Semiconducting Ga2O3 thin films represent a promising option as a base material for implementing stable sensors for reducing gases. They can be used at temperatures of up to 600 °C and above. For the first time, investigations look at how finely distributed catalyst dispersions (Pt, Pd) affect the gas sensitivity of the catalytically inactive Ga2O3 sensor. Various methods for producing the catalyst dispersion are compared. Basic investigations examine the sensor behaviour using one reducing gas in inert carrier gas: platinum dispersions yield a drastic reduction of response time in CO sensing (600 °C), whereas a significant increase of H2 sensitivity is obtained at low temperatures (300 °C). Measurement taken in air show that the sensitivities to different reducing gases may definitely be changed.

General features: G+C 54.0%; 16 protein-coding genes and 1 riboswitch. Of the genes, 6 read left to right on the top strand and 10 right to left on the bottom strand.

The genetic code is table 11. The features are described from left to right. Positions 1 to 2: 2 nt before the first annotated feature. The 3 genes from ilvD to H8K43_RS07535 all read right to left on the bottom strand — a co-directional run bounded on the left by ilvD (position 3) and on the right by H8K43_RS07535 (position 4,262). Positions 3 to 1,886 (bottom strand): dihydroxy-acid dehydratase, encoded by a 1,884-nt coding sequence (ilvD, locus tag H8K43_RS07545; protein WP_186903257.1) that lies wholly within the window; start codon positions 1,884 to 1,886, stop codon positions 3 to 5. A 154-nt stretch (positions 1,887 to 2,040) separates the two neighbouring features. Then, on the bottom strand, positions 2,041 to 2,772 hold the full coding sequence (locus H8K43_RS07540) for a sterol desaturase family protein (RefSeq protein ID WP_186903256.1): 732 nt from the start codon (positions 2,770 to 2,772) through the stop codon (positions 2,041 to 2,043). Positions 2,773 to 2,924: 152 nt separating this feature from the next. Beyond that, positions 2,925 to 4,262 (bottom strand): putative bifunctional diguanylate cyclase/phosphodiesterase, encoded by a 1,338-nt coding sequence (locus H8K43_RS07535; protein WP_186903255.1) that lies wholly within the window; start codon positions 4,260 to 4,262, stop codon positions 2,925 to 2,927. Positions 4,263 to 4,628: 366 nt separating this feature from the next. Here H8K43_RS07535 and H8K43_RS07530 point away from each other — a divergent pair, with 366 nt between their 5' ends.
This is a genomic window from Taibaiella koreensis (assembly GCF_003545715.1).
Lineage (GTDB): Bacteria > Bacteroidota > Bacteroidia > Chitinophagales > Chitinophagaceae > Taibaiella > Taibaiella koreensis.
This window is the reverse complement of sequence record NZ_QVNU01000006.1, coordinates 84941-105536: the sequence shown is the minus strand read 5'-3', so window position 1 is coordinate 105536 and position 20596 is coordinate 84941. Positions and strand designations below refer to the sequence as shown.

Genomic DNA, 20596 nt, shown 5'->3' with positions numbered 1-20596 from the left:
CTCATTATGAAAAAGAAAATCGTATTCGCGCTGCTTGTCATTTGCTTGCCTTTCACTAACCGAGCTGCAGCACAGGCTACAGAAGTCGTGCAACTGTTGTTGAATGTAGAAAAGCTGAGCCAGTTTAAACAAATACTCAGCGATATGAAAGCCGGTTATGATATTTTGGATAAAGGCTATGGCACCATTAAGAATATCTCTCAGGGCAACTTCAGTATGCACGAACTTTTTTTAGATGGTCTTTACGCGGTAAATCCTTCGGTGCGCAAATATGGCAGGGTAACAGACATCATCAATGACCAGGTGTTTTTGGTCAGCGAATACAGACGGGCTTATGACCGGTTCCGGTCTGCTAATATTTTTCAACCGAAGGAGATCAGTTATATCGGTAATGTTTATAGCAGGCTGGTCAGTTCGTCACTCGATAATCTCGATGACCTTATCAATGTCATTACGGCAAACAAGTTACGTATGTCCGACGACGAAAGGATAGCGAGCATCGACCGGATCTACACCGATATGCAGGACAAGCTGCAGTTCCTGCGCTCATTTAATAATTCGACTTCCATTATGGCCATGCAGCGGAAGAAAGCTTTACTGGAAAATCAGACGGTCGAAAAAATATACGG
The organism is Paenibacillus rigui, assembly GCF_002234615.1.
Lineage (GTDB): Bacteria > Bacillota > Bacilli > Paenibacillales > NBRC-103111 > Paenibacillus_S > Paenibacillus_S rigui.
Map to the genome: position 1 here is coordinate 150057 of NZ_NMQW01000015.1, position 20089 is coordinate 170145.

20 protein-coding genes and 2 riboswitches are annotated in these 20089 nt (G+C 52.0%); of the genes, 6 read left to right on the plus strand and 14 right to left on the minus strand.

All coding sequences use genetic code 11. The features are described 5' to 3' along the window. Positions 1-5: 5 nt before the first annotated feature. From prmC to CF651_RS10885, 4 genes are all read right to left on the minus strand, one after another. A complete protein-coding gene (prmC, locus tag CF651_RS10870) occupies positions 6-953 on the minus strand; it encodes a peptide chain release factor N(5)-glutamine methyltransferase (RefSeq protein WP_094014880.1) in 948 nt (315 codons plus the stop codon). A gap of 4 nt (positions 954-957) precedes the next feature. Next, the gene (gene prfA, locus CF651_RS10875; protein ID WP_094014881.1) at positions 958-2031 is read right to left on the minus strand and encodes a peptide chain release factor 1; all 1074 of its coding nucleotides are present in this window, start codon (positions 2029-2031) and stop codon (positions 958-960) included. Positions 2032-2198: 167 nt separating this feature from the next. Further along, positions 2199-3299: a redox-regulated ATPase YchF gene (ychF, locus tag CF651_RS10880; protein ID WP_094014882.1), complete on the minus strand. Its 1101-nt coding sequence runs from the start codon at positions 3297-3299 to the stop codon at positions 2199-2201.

ASJC Scopus subject areas
- Electronic, Optical and Magnetic Materials
- Condensed Matter Physics
- Surfaces, Coatings and Films
- Metals and Alloys
- Electrical and Electronic Engineering
- Materials Chemistry